Eel grasses (or eelgrasses) are 18 species of herbaceous aquatic plants in the family Zosteraceae, 12 species of which are in the genus Zostera. However, some plant systematists have treated the eel grasses as a component of a much larger family, the pondweeds or Potamogetonaceae.
Eel grasses have long, strap-like leaves that emerge from a thin rhizome growing in the surface sediment of the shallow-water, estuarine or marine wetlands of the temperate zone where these plants grow. At the end of the growing season, the dead leaves and stems of eel grass break away from the perennating (living over from season to season) rhizomes of the plant and wash up on shores in large quantities.
The flowers of eel grasses are small, either male or female, and are aggregated into an inflorescence that may be unisexual or may contain flowers of both sexes. The fruit is a small seed.
Zostera marina is a common species of eel grass in North America. This species is widespread in estuaries and shallow, marine bays. It is eaten by many marine invertebrates, and by swans, geese, and ducks in estuaries and other marine wetlands. During the 1930s and 1940s, a mysterious disease affected eel grass beds over much of their range. The lack of forage was hard on some species of dependent wildlife, such as the Brant goose, which declined greatly in abundance. In fact, an invertebrate known as the eel grass limpet (Lottia alvens) became extinct at about this time. Fortunately, the eel grass beds have since recovered, and again provide critical habitat for many species of wildlife.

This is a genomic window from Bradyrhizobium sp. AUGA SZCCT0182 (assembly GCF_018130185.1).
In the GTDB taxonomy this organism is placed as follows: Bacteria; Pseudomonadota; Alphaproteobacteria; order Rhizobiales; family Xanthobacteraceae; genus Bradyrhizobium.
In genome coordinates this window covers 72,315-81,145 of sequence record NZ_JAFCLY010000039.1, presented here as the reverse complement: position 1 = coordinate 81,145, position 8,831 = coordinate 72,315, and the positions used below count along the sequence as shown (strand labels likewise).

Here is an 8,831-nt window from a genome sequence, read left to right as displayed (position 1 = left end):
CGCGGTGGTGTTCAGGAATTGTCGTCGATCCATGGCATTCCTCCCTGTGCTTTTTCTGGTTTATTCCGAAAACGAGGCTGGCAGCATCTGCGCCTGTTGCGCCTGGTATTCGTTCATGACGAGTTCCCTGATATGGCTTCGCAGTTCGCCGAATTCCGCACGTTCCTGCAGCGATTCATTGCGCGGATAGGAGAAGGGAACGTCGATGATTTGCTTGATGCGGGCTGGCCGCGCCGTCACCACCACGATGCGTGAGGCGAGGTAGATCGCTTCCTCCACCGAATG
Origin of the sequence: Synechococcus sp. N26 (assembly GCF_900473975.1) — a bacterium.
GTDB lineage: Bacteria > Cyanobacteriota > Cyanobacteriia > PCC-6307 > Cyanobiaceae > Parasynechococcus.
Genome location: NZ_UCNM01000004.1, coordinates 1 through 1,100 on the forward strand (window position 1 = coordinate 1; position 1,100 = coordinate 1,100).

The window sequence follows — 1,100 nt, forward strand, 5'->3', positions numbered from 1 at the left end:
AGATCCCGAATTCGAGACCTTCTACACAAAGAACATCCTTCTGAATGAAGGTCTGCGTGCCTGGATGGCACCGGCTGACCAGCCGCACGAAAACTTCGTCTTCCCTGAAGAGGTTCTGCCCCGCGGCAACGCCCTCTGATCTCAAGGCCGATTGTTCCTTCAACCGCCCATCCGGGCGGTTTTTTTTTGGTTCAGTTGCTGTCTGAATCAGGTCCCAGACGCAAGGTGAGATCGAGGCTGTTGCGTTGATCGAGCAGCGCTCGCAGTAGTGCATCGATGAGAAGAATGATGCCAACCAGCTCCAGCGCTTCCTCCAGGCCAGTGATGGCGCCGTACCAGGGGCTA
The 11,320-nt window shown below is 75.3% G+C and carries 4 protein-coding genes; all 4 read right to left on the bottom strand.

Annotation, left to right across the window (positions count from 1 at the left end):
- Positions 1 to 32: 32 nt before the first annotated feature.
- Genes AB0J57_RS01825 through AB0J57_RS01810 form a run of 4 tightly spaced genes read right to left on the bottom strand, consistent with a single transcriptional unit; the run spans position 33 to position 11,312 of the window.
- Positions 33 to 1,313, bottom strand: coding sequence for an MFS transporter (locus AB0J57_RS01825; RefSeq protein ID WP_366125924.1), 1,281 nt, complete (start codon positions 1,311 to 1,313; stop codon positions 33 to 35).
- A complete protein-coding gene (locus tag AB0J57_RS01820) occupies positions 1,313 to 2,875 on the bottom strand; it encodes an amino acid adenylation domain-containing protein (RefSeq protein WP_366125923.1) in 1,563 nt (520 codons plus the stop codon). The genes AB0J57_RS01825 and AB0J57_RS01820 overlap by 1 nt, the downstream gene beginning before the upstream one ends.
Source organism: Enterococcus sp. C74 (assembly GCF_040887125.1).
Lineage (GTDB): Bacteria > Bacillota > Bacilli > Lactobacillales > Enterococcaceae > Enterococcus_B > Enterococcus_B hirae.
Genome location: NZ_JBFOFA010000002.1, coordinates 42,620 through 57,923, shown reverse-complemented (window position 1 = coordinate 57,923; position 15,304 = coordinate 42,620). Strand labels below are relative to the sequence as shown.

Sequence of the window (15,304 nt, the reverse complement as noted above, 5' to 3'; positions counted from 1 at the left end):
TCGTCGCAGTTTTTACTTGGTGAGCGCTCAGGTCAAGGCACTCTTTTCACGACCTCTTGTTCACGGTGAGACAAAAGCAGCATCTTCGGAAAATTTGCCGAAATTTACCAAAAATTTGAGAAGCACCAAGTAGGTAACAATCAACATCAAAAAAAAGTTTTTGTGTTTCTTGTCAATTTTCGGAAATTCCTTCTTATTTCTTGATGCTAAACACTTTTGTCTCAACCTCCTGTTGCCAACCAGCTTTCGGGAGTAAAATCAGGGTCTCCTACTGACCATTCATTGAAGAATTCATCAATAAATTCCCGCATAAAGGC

In the past, the large quantities of eel grass debris that often accumulate along shores in the autumn were collected and used for packing delicate objects and instruments for shipping, and for packing into the walls of houses as insulation. Today, the major economic importance of eel grasses is through the habitat and food they provide for aquatic wildlife.